Having gone through various experiences and seen the purposelessness and hollowness of life, one approaches a Teacher, upa, with nishcaya. What exactly does nischaya mean? It indicates that the student must approach the Teacher with the firm determination that he or she has to gain this knowledge at any cost and is willing to make any sacrifice to do so. This attitude is called nishcaya and is indicated by ‘ni’ in the word ‘Upanishad’. It is a very important qualification.
A Fit Student
Unless one is ready to renounce and sacrifice, no progress is possible – in any field of life. Often, the words ‘renounce’ and ‘sacrifice’ frighten people. But if the advantages are pointed out, they may not seem so fearful. Sacrifice and renunciation take us to prosperity and growth. Nothing can be gained without giving up what one was holding on to earlier. If we insist on retaining our false notions, it will not be possible to know the Truth. They must be rejected.
Maximum courage is required to face the truth. A student once approached a master and requested initiation. The master asked, ‘If I tell you that this Truth is bitter and will destroy your present life, will you still be willing to know it? Do you want to know the Truth for its own sake or to gain worldly success? The student responded that he was eager to know the Truth, even though it would destroy his life in its existing form.
A person who has such intense longing and is ready to pay any price is a qualified student.
Generally, people are interested in the Bhagavad Gita and other scriptures only to benefit in worldly matters. For example, a man thought that by attending Gita study classes, he would get a promotion. When he did not get it, he stopped attending the class! Success occurs if one works sincerely in the spirit of the Gita – not by not working and just coming to classes!
During exams, we see many students praying at the neighbourhood temple. They pray that they may pass, even though they have not studied for it. This is how the mind works.
Humility and Service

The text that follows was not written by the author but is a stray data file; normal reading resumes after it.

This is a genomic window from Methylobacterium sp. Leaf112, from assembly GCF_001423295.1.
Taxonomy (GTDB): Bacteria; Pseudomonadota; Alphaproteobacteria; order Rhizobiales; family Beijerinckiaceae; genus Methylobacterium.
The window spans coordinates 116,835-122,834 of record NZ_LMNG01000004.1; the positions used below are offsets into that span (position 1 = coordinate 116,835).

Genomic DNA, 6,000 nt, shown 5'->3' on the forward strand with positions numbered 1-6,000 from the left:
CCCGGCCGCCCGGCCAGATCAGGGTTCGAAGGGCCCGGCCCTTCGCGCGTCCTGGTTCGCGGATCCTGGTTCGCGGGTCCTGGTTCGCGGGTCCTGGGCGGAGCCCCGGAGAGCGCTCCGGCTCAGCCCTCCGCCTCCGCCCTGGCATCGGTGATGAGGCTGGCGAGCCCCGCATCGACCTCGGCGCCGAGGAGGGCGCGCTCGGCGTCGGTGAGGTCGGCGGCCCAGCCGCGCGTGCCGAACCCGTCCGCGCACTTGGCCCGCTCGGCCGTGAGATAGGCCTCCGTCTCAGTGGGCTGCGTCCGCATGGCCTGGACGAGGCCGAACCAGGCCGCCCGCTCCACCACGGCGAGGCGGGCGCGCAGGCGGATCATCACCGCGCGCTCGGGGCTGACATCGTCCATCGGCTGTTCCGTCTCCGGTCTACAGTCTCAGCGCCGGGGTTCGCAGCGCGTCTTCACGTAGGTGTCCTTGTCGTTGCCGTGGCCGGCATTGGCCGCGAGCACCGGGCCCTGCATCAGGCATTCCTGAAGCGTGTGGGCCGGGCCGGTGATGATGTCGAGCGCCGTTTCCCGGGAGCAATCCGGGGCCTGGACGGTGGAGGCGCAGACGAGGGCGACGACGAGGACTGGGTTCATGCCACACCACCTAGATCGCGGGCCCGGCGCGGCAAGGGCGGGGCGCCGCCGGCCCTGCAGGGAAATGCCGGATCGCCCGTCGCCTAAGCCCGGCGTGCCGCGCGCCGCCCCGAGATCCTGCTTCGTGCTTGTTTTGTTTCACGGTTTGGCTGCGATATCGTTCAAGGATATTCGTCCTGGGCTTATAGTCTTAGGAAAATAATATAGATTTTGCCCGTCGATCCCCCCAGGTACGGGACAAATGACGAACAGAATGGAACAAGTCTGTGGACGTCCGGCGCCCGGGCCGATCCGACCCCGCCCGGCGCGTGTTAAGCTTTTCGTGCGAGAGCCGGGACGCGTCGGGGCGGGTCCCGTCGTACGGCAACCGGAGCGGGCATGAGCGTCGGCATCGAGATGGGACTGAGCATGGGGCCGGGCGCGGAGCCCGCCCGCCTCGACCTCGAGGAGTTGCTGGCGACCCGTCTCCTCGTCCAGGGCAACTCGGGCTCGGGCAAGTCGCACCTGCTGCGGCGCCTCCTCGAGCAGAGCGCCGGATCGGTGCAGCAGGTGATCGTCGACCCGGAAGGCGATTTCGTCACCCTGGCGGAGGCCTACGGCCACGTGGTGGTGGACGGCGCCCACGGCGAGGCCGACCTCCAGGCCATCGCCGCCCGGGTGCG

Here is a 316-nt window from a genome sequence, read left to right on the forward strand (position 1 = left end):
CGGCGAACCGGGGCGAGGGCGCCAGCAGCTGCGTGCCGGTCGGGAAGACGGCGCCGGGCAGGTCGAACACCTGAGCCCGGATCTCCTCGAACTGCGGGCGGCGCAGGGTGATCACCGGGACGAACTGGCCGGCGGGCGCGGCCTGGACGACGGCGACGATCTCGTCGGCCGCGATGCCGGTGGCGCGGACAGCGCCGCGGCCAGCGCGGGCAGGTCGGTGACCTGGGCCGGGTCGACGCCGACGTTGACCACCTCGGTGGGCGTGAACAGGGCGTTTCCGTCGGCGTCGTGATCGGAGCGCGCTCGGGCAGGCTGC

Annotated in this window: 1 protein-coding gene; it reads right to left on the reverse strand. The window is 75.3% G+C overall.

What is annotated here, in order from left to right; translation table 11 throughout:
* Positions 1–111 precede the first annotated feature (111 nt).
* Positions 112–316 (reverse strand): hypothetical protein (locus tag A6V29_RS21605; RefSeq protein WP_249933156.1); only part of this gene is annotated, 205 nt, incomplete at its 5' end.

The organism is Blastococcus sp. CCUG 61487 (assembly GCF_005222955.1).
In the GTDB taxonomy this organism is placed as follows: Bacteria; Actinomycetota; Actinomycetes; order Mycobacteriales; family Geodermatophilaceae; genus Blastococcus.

The Guru is a jnani, an enlightened person established in his Knowledge, and the student is a jignyasu, a seeker of Knowledge, eager to know. The student sits at the feet of the Teacher – shad. Even in life it is observed that water flows easily from a higher to a lower level; to pump water up to a higher level is difficult.
Sitting at the feet of the Guru represents an attitude of humility, service and devotion. The flow of knowledge becomes easier. When the student sits humbly at the feet of the Teacher, serves him and is eager to know, the Teacher teaches and the student gains knowledge.
Upanishad as Knowledge
The word ‘Upanishad’ itself means vidya, knowledge and not a particular book. Since the book, which is in the form of words, also reveals that Knowledge, it is called Upanishad. This is a simple explanation of the word.
Now let us see the deeper meaning. The word ‘shad’ also means destruction. This Knowledge results in avidya nasha – destruction of ignorance and all bondage that is created as a result of it. All false notions and concepts are eliminated .
The other meaning is that all bondages are loosened (visharana). The enlightened person seems to live like an ordinary person and also goes through physical suffering.
Hanumanji appeared to be was bound by Meghnada in Lanka; when he wanted to escape, he cast off his bonds and set about burning the city. In the same way, an enlightened person appears to be bound by the body or by society and seems to be suffering, but in reality, he is not bound.
With the dawn of knowledge, ignorance is destroyed, bondages are loosened and the person ‘sees’ his own true nature – his ananda svarupa.